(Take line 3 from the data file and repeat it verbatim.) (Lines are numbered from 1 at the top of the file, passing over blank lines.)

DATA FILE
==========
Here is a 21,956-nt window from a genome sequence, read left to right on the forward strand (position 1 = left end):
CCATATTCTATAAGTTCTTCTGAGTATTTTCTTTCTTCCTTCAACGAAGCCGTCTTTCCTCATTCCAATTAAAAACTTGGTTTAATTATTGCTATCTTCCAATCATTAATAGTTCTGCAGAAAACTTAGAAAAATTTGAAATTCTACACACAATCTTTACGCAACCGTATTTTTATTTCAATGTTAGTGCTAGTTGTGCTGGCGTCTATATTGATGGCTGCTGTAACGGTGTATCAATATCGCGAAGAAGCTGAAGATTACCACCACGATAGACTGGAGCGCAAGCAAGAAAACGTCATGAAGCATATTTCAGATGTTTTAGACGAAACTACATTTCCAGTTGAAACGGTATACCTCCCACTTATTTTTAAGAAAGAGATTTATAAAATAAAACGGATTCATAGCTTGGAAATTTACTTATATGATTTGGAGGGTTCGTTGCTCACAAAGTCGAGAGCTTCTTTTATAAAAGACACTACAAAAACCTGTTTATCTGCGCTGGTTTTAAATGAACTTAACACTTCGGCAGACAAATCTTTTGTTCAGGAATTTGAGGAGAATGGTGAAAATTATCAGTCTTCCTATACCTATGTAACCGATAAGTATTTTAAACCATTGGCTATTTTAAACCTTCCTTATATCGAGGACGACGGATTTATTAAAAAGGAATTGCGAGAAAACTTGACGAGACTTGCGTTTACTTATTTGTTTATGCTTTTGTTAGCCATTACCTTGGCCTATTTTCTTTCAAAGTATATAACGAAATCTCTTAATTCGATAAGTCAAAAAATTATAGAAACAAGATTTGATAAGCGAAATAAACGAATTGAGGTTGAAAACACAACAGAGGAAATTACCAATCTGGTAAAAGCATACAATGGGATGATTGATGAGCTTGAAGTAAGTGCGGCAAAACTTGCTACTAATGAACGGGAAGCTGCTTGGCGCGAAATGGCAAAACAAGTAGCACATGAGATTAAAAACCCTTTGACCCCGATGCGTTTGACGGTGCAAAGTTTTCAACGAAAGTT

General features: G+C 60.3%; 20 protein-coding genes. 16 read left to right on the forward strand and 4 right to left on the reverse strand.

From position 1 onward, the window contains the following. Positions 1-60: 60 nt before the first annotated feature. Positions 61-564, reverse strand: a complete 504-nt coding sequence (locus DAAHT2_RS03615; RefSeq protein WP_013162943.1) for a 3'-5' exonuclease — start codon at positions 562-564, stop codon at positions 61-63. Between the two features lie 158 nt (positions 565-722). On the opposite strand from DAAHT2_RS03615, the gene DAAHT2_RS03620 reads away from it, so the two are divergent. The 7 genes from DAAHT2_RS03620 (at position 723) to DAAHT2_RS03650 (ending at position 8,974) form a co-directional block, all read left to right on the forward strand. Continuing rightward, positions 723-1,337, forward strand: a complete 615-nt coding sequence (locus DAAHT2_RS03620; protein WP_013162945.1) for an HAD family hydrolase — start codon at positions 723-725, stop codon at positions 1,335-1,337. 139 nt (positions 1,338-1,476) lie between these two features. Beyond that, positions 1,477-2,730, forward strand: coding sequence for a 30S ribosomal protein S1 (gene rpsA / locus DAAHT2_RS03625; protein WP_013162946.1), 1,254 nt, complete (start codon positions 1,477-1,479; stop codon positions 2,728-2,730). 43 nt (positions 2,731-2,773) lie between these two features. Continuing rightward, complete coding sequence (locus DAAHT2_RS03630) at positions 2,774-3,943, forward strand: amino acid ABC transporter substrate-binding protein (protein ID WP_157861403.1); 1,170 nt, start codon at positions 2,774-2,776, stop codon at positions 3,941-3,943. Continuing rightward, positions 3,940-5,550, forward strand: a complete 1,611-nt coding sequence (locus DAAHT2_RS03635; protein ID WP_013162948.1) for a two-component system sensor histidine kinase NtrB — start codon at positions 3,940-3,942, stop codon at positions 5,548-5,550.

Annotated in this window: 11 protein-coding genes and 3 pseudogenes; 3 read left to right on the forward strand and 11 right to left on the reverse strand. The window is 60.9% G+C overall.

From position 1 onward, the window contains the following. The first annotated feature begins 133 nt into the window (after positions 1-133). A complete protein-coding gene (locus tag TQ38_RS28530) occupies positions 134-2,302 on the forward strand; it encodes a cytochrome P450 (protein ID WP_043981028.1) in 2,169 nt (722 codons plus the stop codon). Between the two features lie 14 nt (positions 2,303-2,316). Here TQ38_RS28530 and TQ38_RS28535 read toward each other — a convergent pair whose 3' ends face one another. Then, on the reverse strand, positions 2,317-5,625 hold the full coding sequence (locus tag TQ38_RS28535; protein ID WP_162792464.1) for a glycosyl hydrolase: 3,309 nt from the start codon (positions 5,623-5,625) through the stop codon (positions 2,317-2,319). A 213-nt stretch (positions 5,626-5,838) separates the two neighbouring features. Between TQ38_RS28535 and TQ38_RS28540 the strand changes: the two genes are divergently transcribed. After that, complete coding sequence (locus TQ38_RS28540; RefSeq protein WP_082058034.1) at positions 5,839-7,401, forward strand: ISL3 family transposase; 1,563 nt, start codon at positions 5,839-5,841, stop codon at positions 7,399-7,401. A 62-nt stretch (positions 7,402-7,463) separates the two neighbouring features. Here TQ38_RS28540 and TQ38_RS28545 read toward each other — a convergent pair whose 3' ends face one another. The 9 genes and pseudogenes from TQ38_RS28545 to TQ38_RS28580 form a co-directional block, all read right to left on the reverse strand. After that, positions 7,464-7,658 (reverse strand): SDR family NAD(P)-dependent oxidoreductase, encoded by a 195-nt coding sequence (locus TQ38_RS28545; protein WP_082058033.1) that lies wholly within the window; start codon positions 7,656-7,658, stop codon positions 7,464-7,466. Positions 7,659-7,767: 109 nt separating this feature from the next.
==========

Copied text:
General features: G+C 60.3%; 20 protein-coding genes. 16 read left to right on the forward strand and 4 right to left on the reverse strand.